Nightmares and Hallucinations: Early Warnings of Autoimmune Diseases

Nightmares and Hallucinations Early Warnings of Autoimmune Diseases

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Nightmares and hallucinations, or ‘daymares’, may signal the onset of autoimmune diseases like lupus, according to an international team led by the University of Cambridge and King’s College London.

The team emphasizes the need for greater acknowledgment of mental health and neurological symptoms as potential early warnings of disease worsening. They surveyed 676 lupus patients, 400 clinicians, and conducted detailed interviews with 69 individuals with systemic autoimmune rheumatic diseases and 50 clinicians.

Three in five patients reported disrupted dream sleep, with a third experiencing this symptom over a year before lupus onset. Nearly one in four patients had hallucinations, although 85% reported this symptom around disease onset or later.

Interviews revealed that three in five lupus patients and one in three with other rheumatology-related conditions experienced increasingly disrupted dreaming sleep, usually vivid and distressing nightmares, just before hallucinations.

Patients often found the term ‘daymares’ less frightening and stigmatizing when discussing hallucinations. Many were reluctant to share their experiences, and some specialists had never considered a link between nightmares, hallucinations, and disease flares.

“Clinicians should discuss these symptoms with their patients and document each patient’s individual progression of symptoms,” said Dr. Melanie Sloan, lead author. “Patients often know which symptoms signal a disease flare, but both patients and doctors may be reluctant to discuss mental health and neurological symptoms.”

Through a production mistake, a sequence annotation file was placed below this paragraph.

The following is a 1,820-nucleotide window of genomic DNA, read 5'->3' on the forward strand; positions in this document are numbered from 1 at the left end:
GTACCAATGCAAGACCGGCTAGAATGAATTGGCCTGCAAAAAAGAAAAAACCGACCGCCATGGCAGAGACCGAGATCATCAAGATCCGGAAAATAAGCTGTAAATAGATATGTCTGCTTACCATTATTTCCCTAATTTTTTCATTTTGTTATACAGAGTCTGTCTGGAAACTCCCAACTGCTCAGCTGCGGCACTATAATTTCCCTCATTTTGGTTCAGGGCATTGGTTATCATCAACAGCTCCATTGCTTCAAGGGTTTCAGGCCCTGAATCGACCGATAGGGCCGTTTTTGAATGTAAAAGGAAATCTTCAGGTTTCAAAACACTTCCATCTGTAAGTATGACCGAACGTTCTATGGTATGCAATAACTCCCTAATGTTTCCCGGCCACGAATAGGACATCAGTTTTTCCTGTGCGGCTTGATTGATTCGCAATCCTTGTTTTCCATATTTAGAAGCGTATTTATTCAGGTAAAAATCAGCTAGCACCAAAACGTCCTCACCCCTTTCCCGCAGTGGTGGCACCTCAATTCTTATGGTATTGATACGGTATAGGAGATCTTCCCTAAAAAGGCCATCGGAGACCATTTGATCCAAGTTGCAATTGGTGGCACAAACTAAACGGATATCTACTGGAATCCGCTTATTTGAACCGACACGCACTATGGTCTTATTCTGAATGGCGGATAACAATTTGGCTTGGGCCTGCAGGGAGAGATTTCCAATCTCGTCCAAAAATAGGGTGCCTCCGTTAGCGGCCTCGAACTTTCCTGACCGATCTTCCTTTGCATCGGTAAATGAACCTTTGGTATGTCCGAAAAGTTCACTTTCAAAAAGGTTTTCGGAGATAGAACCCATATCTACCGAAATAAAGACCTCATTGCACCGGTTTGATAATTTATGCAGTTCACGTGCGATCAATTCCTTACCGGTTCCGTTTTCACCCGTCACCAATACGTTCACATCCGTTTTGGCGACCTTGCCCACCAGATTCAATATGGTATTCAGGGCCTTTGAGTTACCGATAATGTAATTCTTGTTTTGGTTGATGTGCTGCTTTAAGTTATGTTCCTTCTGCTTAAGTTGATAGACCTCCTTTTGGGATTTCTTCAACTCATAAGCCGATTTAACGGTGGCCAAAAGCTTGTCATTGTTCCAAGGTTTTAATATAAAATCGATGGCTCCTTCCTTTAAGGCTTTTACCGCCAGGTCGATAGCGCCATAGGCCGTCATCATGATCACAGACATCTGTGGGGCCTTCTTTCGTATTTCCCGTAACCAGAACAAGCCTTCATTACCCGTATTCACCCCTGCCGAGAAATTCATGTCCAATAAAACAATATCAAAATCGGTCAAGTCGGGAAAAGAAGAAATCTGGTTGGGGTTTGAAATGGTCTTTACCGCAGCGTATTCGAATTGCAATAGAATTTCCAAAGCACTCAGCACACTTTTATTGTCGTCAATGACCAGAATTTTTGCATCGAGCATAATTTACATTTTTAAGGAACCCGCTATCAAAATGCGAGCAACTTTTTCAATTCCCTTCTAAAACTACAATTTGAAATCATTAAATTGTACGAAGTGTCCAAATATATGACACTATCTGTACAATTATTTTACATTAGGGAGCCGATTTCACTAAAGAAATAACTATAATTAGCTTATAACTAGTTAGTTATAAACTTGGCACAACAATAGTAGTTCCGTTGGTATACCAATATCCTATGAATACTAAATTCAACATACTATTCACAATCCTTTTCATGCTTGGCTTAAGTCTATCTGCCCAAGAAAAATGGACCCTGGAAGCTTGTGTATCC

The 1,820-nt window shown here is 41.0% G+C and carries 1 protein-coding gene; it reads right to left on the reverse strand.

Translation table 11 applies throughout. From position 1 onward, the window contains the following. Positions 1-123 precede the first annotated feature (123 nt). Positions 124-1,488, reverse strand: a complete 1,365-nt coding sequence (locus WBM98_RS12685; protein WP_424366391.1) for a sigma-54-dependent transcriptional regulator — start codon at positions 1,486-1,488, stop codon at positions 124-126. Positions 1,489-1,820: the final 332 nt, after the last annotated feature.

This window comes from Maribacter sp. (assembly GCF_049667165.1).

Professor David D’Cruz, senior study author, encourages more doctors to ask about nightmares and other neuropsychiatric symptoms to detect disease flares earlier.

Some patients were initially misdiagnosed or hospitalized due to these symptoms, which were later found to be the first sign of their autoimmune disease.

Professor Guy Leschziner, a study author and neurologist, said, “We’ve long known that changes in dreaming may signify changes in physical, neurological, and mental health, and can sometimes be early indicators of disease. This is the first evidence that nightmares may also help us monitor serious autoimmune conditions like lupus.”

The research, funded by The Lupus Trust, is part of the INSPIRE project.


University of Cambridge

Journal reference:

Sloan, M., et al. (2024) Neuropsychiatric prodromes and symptom timings in relation to disease onset and/or flares in SLE: results from the mixed methods international INSPIRE study.

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